Lot 203

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Description:

William Woodward (American/New Orleans, 1859-1939), "French Market", 1908, Raffaelli oil crayon on board, signed, dated, and inscribed "N.O." lower left, 14 1/2 in. x 18 3/4 in., framed. Provenance: Baldwin Family Collection; thence by descent. Note: Renowned for his masterpieces portraying French Quarter scenes, William Woodward has become one of the most valuable assets to those studying the history of New Orleans, allowing viewers of his paintings, prints, and drawings to see the city as it was over a century ago, preserving depictions of significant architectural works, many of which no longer exist. One such edifice is the Bazaar Market, built in 1870, a gabled building with an iconic pediment, frieze, and cupolas, which subsisted within the French Market complex along the Mississippi River. Described as one of the oldest and most important structures in the city of New Orleans, the French Market has a long and vivid history. The French Market, comprised of a group of markets each demarcated to sell a certain type of food or dry goods, changed locations several times within an area bordered by the modern day streets St. Ann, Barracks, Chartres, and the Mississippi River. Initially, the area along the levee was used by Native Americans of the Choctaw tribe for trading during the French Colonial period. While no structures were built during this period, it was a central location where French settlers and Choctaw Indians could meet to exchange goods. When Colonial Louisiana came under Spanish rule in 1763, the site was still used, and in 1779 the Spanish government decided to erect a building to provide shelter from the elements for both the people trading, as well as the merchandise being sold. The vital importance of the markets to the New Orleans community can be seen throughout the history of the city as the market buildings were damaged or ruined by hurricanes and fires in the late 1700s and early 1800s, but always rebuilt immediately. The first permanent structure built, which still exists today, although greatly modified over the years, is the Halle des Boucheries, or Butcher’s Market, on Decatur Street between St. Ann and Dumaine Streets. Built in 1813, and with major renovations in the 1930s and the 1970s, it is now the location of the world famous Café du Monde coffee shop. When originally built, the Butcher’s Market housed stalls only for meat, which needed to stay on ice, while fruits and vegetables were sold outside the market and fish and seafood were sold along the river’s banks. A need for a vegetable market became apparent, and plans for the Halle des Legumes, were begun in 1823. Built on Decatur Street between St. Philip and Ursulines Streets, and completed in 1830, the Vegetable Market has also been extensively renovated over the years, but the original buildings still stand and are now used for commercial businesses. Several other parts of the market complex were established throughout the years, including the three original Red Stores buildings, erected in 1830, which can be seen in the background of the current lot; the Bazaar Market, built in 1870, upon whose iconic structure Woodward chose to focus for this work; and a Fruit Market, which was added to the Vegetable Market in 1871. On August 20, 1869, a city ordinance was approved to allow bidding for “a contract for the erection of a bazaar market…on the vacant space bounded by the beef market, red stores, Peters street, and the levee.” From historic photographs, such as this exact view from 1890, taken by Georges Francois Mugnier (1855-1936) and printed by Clarence John Laughlin (1905-1985), we can see that the position of the Bazaar Market is precisely as described in the ordinance – the streetcar tracks along North Peters Street to its north, and the Red Stores to its east, while the river would be to its south and the Butcher’s Market to its west. Other historically significant buildings on the opposite side of the streetcar tracks along Decatur Street – the Vegetable Market, Garic’s Bakery, Masich’s Grocery, and Central Grocery (which still operates at 923 Decatur today) can also be seen in alternate views. Perhaps the most distinctive building of the French Market at this time, the Bazaar Market was a natural choice for Woodward to focus upon, and at least one watercolor (sold in these rooms February 2013) and one other Raffaelli crayon picture (located in the collection of the New Orleans Museum of Art) by Woodward of the same scene are known to exist. After the observing the success of the French Market, the city government created a variety of markets throughout the city for the convenience of the growing population. At the market industry’s peak in 1911, the city operated 34 separate public markets, including the historic Poydras Market, another locale Woodward enjoyed painting. In addition to the wonderful pictures of market scenes produced by visual artists, many vibrant portrayals of the markets exist in literature, describing the busy nature of the shoppers, the variety of produce, meats, seafood, and dry goods, and the mixture of all the different cultures, races, and ethnicities coming together to form the demographics of the city in the late 18th and early 19th century. Woodward similarly captures the mood at the markets, portraying the banana vendors and shoppers on the right near the Bazaar Market and Red Store building, with mule-drawn carts in motion down the street. These particular buildings no longer exist – dilapidated and greatly damaged by a hurricane in 1915, many of the 19th century structures were torn down and rebuilt in the 1930s under the Public Works Administration. A renovation in the 1970s significantly changed the style of the French Market buildings, as well as altering the footprint of the market complex. At this time, a replica of the Red Stores was erected, and still stands today. Although we have no such reproduction of the Bazaar Market, thanks to the artists and authors working at the turn of the 19th century, such as William Woodward, we are able to view historic images of the market buildings and imagine how life may have been for the people of New Orleans in the French Market at that time. Ref.: Bragg, Jean Moore, and Dr. Susan Saward. “Painting the Town: The Woodward Brothers Come to New Orleans.” New Orleans: Jean Bragg Gallery, 2004; Bruce, Susan. “The History of New Orleans’ French Market.” B.A. thesis, Tulane University, 1979; Fraiser, Jim. “The French Quarter of New Orleans.” Jackson: University Press of Mississippi, 2003; Hinckley, Robert. “William Woodward: American Impressionist.” New Orleans: MPress, 2009; Leovy, Henry J. and C. H. Luzenberg. “The Laws and General Ordinances of the City of New Orleans.” New Orleans: Simmons & Co., 1870; Reeves, Sally K. “Making Groceries: Public Markets and Corner Stores in Old New Orleans.” Gulf South Historical Review 16 (2000): 40-43; Stier, Emile V. and James B. Keeling. “A Treatise on the Famous French Market of New Orleans, Louisiana.” New Orleans: French Market Corporation, 1938.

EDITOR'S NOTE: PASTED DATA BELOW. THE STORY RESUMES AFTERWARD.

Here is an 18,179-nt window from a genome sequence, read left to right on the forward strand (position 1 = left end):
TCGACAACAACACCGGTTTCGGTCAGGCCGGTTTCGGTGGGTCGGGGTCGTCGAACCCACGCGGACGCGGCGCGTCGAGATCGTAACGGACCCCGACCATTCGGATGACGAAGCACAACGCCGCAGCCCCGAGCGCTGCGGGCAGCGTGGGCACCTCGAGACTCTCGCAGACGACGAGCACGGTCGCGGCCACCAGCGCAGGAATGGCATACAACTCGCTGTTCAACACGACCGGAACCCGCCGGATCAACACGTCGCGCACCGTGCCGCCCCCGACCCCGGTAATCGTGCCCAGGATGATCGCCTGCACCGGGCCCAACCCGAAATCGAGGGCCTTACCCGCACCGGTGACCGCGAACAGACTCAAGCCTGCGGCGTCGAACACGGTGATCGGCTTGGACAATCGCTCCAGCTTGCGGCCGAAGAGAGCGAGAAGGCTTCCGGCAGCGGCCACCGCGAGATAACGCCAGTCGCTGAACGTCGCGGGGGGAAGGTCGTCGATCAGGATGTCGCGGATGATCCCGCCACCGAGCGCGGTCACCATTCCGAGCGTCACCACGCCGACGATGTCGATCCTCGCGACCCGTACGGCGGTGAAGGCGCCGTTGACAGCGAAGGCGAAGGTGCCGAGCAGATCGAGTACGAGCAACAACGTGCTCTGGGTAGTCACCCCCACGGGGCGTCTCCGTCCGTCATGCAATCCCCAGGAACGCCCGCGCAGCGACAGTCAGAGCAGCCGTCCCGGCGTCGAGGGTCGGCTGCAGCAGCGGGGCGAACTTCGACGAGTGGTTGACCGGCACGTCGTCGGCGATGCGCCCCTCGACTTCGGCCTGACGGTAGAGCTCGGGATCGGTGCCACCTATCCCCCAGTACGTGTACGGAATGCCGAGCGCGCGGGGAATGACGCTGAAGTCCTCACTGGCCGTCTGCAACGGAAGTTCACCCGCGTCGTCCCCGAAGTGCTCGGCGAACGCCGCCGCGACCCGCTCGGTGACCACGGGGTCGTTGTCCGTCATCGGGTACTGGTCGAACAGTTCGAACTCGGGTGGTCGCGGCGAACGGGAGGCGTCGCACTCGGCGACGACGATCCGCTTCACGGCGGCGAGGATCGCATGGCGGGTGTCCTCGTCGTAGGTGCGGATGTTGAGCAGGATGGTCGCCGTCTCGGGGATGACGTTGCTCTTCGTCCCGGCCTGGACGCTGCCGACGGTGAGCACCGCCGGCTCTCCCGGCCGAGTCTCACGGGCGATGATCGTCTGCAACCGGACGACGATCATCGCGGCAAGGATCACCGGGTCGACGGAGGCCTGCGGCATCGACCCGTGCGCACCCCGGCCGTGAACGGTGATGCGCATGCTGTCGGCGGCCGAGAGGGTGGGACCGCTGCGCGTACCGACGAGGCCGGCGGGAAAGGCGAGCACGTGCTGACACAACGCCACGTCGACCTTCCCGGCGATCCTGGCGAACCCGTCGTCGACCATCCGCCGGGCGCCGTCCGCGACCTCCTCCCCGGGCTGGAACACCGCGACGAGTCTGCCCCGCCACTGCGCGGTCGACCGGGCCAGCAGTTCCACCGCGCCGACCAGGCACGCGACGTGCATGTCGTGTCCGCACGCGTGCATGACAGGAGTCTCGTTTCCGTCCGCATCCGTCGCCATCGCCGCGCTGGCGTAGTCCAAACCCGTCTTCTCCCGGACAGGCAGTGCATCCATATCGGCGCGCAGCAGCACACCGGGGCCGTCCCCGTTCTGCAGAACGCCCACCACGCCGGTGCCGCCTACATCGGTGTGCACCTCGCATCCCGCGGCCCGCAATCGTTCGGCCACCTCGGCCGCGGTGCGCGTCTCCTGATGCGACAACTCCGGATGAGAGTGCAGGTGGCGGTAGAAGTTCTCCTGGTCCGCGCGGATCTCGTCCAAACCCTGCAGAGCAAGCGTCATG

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September 24, 2016 10:00 AM CDT
New Orleans, LA, US